What does it mean to build a museum that lasts for only a week? That’s the challenge faced by the architects and designers who create the structures that house the world’s ever-expanding ecosystem of art fairs—pop-up culture and commerce destinations that bring together hundreds of international galleries and thousands of moneyed collectors from around the globe for little more than a weekend at a time.
One of the most prestigious of these shows is Frieze, an offshoot of the London magazine that now boasts fairs in London, New York, and, soon, Los Angeles. And each iteration is no small feat—with more than 40,000 visitors expected over the course of its run, Frieze New York, which is open to the public from May 4 through May 6, attracts more visitors in a weekend than some regional museums do in an entire year.
“Normally, you build a building, you open it and that’s it,” says Richard McConkey, associate director at Universal Design Studio—the interiors-minded London architecture firm founded by Edward Barber and Jay Osgerby. UDS designed this year’s tent on Randall’s Island and has collaborated with Frieze on its flagship London fair since 2014. In their first design for the New York fair, UDS took lessons from four editions of Frieze London to drastically rethink the exhibition space. And while the massive white tent may look familiar from the outside, the feeling inside is completely different—more like walking through a series of galleries than a wide-open convention center—and that’s precisely the point.
Unlike permanent architecture, McConkey says, the design process of these temporary structures is endless, as each year’s iteration yields new learning to be applied to the following fair. It also provides the added pressure of having some the world’s most important contemporary art galleries under one roof, meaning the structure needs to function just as well as a permanent building would for the course of its run——”as much as you can in a tent,” jokes McConkey—even though it goes from “green to built” in just five or six weeks.
In the five years that the fair has taken place on New York’s Randall’s Island, the tent that houses the exhibition had expanded to break two Guinness World Records, one for the largest single-unit marquee and the other for the biggest temporary stage in the world. But for this year’s edition of the New York fair, the team at UDS took a more subtle approach to the space with a brief to eschew the continuous, snaking structure of past fairs for something that felt more intimate, despite spanning some 300,000 square feet.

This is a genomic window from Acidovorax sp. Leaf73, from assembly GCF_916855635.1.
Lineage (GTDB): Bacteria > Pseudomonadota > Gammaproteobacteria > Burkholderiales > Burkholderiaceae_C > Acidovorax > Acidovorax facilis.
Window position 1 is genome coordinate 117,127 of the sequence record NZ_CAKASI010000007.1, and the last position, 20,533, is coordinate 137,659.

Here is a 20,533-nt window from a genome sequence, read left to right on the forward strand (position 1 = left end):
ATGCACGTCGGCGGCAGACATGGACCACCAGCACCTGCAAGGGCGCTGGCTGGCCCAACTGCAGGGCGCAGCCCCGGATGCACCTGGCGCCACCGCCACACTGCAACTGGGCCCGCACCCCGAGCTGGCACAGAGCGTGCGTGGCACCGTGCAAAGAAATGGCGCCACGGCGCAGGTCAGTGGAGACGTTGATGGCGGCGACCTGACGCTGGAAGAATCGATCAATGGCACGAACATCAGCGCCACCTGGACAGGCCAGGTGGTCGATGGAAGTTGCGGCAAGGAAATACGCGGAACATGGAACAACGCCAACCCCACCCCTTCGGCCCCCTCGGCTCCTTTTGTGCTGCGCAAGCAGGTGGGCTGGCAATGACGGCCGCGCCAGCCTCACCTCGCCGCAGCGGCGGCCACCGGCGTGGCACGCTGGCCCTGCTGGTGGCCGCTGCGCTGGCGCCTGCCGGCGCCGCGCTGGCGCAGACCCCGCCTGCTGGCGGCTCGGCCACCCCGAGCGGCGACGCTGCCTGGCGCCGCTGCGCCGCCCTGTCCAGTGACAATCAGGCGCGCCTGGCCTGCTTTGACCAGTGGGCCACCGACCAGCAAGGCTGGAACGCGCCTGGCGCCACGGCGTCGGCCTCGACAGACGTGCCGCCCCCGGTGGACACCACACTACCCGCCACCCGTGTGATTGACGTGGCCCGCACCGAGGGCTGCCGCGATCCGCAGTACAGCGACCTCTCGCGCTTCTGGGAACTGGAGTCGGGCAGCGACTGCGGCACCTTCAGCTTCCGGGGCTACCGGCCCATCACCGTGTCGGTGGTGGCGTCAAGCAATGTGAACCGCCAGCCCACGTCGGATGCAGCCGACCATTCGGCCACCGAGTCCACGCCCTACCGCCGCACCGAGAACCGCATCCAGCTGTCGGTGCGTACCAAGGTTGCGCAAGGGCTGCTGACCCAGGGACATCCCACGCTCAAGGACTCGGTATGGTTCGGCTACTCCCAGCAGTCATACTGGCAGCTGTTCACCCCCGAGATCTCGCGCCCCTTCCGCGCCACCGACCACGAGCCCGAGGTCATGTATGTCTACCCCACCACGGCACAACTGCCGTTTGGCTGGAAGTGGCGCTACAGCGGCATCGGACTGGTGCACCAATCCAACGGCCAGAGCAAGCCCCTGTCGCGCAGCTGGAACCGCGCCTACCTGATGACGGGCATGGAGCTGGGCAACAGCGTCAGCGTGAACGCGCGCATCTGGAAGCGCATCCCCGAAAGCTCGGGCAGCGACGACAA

They devised the plan by thinking from the inside out, creating a series of connected buildings that flow one into the next, with blue-chip galleries anchoring the crossroads. Within the space, many of the details are left to the galleries, who choose from a menu of options on everything from wall color to lighting to flooring (the most common area where galleries upgrade, where a specific surface might be needed to accommodate things like sculpture).
“The fair is just here as an infrastructure for the galleries,” McConkey explains, coyly underplaying the importance of the structure that makes it all possible. “Our job as architects is to get people here, get the flow going, and get out of the way.” But, that means everything needs to work, down to considerations like the orientation of windows and outdoor spaces, to make sure no direct sunlight ever hits the work on display within the light-filled space.
In addition to interior concerns, UDS moved the pavilion closer to the river and reoriented the entrances to enhance natural light and connection to the context of the island—all while understanding that come the end of the fair, no trace could be left behind, not even damage to a tree. Further reducing the structure’s impact on the environment is the fact that it is largely comprised of rented modular units, “a kit of parts, like Lego,” McConkey says. In fact, custom components account for less than ten percent of the structure—mainly the large-scale clerestory windows—a move that does more than cut back on budget, it also means the most pieces, down to the walls that separate the galleries, will be put in storage after disassembly and used again for similar structures by UDS and other firms.
And then it’s right back to the drawing board. As for the next Frieze iteration, says McConkey, it “starts as soon as this thing ends.”